DIY: That annoying teething table.

I love our dog. She’s one of the best decisions we ever made. And when Luna was a puppy, she was so darn cute that she could get away with doing nearly everything and our hearts still melted. Eventually, around 5 months old, she began to lose all her pointy puppy teeth, which meant that she chewed anything in her path that had texture–chew sticks (obviously), bones, sticks, rocks, shells, toys, Legos, stuffed animals, pillows. She left tiny teeth all over the house. I would find them stuck to my socks or lodged in a shoe. And then she upped her ante, slowly and cavalierly noshing off the right hand fingers of my daughter’s American Girl doll, the heel of one of my favorite pair of shoes, and then, finally, she discovered her piece de resistance: our living room coffee table. One day I returned home to find her systematically destroying the edge of it with a look of sheer, devilish delight as sawdust piled up below her little snout.

It’s been about two years since she polished off the edge of our table.  I didn’t blame her too much for it. I was grumpy, sure, but I had to admit that it wasn’t all her fault. It was looking a little rough for wear anyway. Our kids had banged hammers and sticks and toys on the edges when they were toddlers, and we rarely used coasters anymore so there were plenty of little rings and marks along the top. But buying a new one didn’t feel appropriate because we’re remodeling our kitchen, our living room is still in a state of flux, and I am characteristically not one to run out and buy anything new unless I’m certain it’s something I’ll want to look at for the rest of my life. But still. Looking at the chipped edges, destroyed corners, and scratched surface made me grumpy. Sort of like annoying music playing in the background that you try to live with but eventually realize is giving you a headache. It was becoming an eyesore that I was tired of ignoring. So instead of taking it to the nearest thrift store or giving it away to a friend, I decided to drag it out to our driveway and paint it.

TableBefore2

First I sanded it. Which was admittedly really therapeutic. It’s cathartic to sand down the surface of wood and prep it for something else.

TableSanded
After cleaning it off, I spray painted it a warm gray, and then let it dry for a few days. Our kids said it looked like a slug during this stage.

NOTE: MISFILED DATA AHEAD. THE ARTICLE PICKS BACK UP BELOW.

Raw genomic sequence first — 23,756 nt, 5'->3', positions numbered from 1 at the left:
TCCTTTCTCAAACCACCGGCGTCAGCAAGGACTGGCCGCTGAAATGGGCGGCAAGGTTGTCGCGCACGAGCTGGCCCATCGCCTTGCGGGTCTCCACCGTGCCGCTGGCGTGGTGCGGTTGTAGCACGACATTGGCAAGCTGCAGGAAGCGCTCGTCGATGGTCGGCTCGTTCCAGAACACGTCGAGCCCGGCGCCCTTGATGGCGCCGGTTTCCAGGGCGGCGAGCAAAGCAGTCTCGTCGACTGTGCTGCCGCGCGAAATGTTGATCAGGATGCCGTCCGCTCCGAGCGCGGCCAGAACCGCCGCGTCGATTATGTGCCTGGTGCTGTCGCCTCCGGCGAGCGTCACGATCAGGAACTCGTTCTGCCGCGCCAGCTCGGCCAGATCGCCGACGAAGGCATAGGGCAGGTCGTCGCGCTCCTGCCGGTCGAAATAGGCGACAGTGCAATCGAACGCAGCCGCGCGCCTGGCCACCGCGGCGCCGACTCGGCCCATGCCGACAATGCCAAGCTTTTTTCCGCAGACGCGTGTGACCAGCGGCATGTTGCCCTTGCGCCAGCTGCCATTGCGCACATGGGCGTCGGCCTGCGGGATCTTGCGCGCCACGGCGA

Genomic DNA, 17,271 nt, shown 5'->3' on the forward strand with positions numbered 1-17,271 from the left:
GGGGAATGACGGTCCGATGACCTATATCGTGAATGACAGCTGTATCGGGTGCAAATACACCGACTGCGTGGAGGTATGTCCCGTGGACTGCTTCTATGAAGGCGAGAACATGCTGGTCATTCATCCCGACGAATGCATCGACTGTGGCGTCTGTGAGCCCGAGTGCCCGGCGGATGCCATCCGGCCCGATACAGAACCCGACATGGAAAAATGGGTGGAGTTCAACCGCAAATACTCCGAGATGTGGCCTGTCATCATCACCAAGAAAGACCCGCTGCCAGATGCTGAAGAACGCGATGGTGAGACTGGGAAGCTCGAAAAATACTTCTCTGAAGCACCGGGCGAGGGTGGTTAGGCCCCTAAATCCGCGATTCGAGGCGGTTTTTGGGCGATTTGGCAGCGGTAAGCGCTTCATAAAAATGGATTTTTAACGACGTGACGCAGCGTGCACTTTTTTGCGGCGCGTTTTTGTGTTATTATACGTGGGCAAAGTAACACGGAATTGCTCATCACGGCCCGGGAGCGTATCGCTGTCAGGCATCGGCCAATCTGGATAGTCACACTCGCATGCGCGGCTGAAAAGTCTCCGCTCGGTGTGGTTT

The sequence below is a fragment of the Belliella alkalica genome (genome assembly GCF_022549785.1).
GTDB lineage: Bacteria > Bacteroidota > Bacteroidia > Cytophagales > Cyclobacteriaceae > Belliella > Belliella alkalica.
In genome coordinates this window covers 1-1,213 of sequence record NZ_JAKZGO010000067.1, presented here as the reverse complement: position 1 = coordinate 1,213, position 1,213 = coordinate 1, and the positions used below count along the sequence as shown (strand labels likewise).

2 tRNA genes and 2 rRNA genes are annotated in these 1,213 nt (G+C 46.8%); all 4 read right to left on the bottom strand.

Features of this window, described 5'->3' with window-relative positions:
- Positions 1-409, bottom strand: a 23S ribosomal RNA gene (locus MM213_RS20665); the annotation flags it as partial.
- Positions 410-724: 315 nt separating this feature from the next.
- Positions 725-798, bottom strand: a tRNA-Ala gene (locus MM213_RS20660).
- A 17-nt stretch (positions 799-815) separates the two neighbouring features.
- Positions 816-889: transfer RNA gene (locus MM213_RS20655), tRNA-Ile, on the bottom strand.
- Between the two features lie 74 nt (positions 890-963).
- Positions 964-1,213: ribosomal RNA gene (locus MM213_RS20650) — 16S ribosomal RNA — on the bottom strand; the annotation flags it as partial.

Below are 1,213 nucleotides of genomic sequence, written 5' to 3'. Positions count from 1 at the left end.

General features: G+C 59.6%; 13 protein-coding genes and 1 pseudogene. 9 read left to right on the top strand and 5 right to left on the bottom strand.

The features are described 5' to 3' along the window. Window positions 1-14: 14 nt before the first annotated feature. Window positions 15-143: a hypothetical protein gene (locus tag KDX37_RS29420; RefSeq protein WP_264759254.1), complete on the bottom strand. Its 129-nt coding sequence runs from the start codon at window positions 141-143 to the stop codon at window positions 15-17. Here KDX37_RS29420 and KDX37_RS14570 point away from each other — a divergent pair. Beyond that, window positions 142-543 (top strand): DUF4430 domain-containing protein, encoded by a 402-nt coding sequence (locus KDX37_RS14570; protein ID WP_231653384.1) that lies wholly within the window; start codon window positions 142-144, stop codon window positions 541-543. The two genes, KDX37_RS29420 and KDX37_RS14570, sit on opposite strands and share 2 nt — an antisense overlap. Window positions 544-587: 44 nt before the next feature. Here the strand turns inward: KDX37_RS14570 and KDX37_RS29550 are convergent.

Then, I added two coats of Benjamin Moore Arborcoat Deck & Siding Semi-Solid stain in Spellbound. I had to wait till it stopped raining to do my final step, which was to attack it with a power sander. This was pretty fun. I’ve never distressed a table before so I didn’t know what to expect. I focused on the edges and tried to reveal a bit of the gray and some of the wood beneath the blue.

TableTable2

After Brian and I dragged it into the house and set it up, I decided I liked it. Blue is a tricky color to work with, but I like this one–it’s a mix of beachy blue and farmhouse blue, and I liked it a lot better once it was sanded down a bit. Even though I think we’ll still build or buy something else eventually for our main room that kinda ties in with the kitchen and dining area, this will work great in the basement when we turn that into the family room/hangout area extraordinaire. But mainly I love that it’s clean. There aren’t any more big stains or doggie teeth marks. It was a completely easy, drama-free, couple-hour, $20 project that I wish I’d done years ago. And as I was working on it I had an aha! moment when I realized I could paint it any color I want. Anytime. So, who knows. Maybe I’ll make it white or green or black or grey. And then sand it all down and reveal different colors as the years go by. In any case, this table is staying with us till death do us part.

Table3

What do you think? Do you like it?

TableBlue2

2 Comments Add yours

  1. kelly says:

    beautiful! good job! =)

    Like

    1. Melinda says:

      Thanks Kelly! Come over soon and I’ll make you a hot cup of tea to set on it! 😉

      Like

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